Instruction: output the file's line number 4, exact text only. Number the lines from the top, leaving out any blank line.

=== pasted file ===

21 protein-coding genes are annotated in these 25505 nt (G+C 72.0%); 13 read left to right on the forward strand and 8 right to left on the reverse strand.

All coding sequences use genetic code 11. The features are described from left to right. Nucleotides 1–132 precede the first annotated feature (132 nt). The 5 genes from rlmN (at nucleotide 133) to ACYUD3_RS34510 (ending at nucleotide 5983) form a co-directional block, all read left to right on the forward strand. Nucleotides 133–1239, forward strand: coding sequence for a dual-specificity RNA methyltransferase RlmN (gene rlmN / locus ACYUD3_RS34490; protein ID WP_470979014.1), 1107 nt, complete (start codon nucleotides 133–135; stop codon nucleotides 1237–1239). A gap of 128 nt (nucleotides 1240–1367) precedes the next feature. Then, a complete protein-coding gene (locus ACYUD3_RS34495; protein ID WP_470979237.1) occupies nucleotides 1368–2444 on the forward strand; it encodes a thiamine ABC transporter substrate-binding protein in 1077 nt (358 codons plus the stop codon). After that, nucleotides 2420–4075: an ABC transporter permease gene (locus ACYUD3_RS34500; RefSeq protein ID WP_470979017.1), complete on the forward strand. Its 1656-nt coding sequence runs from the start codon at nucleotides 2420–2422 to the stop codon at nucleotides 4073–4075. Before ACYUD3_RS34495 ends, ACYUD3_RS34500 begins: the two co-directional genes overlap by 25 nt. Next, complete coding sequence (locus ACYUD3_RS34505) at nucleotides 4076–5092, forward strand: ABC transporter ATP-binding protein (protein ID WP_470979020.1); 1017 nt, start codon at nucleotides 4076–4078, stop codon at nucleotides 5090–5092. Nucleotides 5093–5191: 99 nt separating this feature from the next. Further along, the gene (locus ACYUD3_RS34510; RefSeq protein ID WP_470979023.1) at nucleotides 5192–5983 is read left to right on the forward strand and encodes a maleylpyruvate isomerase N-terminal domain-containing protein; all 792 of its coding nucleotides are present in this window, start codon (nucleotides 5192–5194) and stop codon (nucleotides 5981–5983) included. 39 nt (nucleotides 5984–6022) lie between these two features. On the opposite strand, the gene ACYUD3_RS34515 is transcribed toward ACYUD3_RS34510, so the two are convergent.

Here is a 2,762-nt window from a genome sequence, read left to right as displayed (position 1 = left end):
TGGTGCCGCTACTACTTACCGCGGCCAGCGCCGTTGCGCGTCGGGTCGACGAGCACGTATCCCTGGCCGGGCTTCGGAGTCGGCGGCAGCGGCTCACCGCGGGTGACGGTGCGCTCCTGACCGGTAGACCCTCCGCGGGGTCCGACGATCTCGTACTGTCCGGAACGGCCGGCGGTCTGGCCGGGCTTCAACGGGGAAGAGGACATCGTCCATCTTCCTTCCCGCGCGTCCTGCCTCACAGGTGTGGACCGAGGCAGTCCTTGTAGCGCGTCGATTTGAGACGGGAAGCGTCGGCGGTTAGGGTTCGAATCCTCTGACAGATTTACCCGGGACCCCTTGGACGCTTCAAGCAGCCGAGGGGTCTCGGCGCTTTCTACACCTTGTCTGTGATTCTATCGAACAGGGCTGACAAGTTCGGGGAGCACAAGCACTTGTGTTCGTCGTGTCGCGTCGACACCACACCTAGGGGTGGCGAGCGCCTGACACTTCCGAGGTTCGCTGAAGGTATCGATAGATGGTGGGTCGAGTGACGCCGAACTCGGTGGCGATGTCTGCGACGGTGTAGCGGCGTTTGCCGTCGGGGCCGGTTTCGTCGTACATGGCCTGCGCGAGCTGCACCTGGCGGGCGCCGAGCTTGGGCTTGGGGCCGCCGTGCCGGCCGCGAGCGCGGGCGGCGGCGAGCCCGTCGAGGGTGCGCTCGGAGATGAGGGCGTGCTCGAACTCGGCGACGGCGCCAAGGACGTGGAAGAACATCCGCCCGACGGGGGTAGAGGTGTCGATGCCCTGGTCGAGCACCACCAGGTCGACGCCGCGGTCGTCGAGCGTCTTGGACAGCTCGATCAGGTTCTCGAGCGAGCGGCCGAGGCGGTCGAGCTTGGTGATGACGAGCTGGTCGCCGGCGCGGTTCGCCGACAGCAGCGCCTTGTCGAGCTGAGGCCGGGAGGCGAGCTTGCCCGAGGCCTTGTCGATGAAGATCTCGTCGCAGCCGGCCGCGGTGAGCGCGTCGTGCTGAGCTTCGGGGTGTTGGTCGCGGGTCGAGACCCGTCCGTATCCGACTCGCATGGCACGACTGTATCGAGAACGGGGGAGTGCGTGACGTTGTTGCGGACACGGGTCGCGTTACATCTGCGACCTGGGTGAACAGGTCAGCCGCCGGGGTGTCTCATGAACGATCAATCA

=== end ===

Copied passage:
TGGTGCCGCTACTACTTACCGCGGCCAGCGCCGTTGCGCGTCGGGTCGACGAGCACGTATCCCTGGCCGGGCTTCGGAGTCGGCGGCAGCGGCTCACCGCGGGTGACGGTGCGCTCCTGACCGGTAGACCCTCCGCGGGGTCCGACGATCTCGTACTGTCCGGAACGGCCGGCGGTCTGGCCGGGCTTCAACGGGGAAGAGGACATCGTCCATCTTCCTTCCCGCGCGTCCTGCCTCACAGGTGTGGACCGAGGCAGTCCTTGTAGCGCGTCGATTTGAGACGGGAAGCGTCGGCGGTTAGGGTTCGAATCCTCTGACAGATTTACCCGGGACCCCTTGGACGCTTCAAGCAGCCGAGGGGTCTCGGCGCTTTCTACACCTTGTCTGTGATTCTATCGAACAGGGCTGACAAGTTCGGGGAGCACAAGCACTTGTGTTCGTCGTGTCGCGTCGACACCACACCTAGGGGTGGCGAGCGCCTGACACTTCCGAGGTTCGCTGAAGGTATCGATAGATGGTGGGTCGAGTGACGCCGAACTCGGTGGCGATGTCTGCGACGGTGTAGCGGCGTTTGCCGTCGGGGCCGGTTTCGTCGTACATGGCCTGCGCGAGCTGCACCTGGCGGGCGCCGAGCTTGGGCTTGGGGCCGCCGTGCCGGCCGCGAGCGCGGGCGGCGGCGAGCCCGTCGAGGGTGCGCTCGGAGATGAGGGCGTGCTCGAACTCGGCGACGGCGCCAAGGACGTGGAAGAACATCCGCCCGACGGGGGTAGAGGTGTCGATGCCCTGGTCGAGCACCACCAGGTCGACGCCGCGGTCGTCGAGCGTCTTGGACAGCTCGATCAGGTTCTCGAGCGAGCGGCCGAGGCGGTCGAGCTTGGTGATGACGAGCTGGTCGCCGGCGCGGTTCGCCGACAGCAGCGCCTTGTCGAGCTGAGGCCGGGAGGCGAGCTTGCCCGAGGCCTTGTCGATGAAGATCTCGTCGCAGCCGGCCGCGGTGAGCGCGTCGTGCTGAGCTTCGGGGTGTTGGTCGCGGGTCGAGACCCGTCCGTATCCGACTCGCATGGCACGACTGTATCGAGAACGGGGGAGTGCGTGACGTTGTTGCGGACACGGGTCGCGTTACATCTGCGACCTGGGTGAACAGGTCAGCCGCCGGGGTGTCTCATGAACGATCAATCA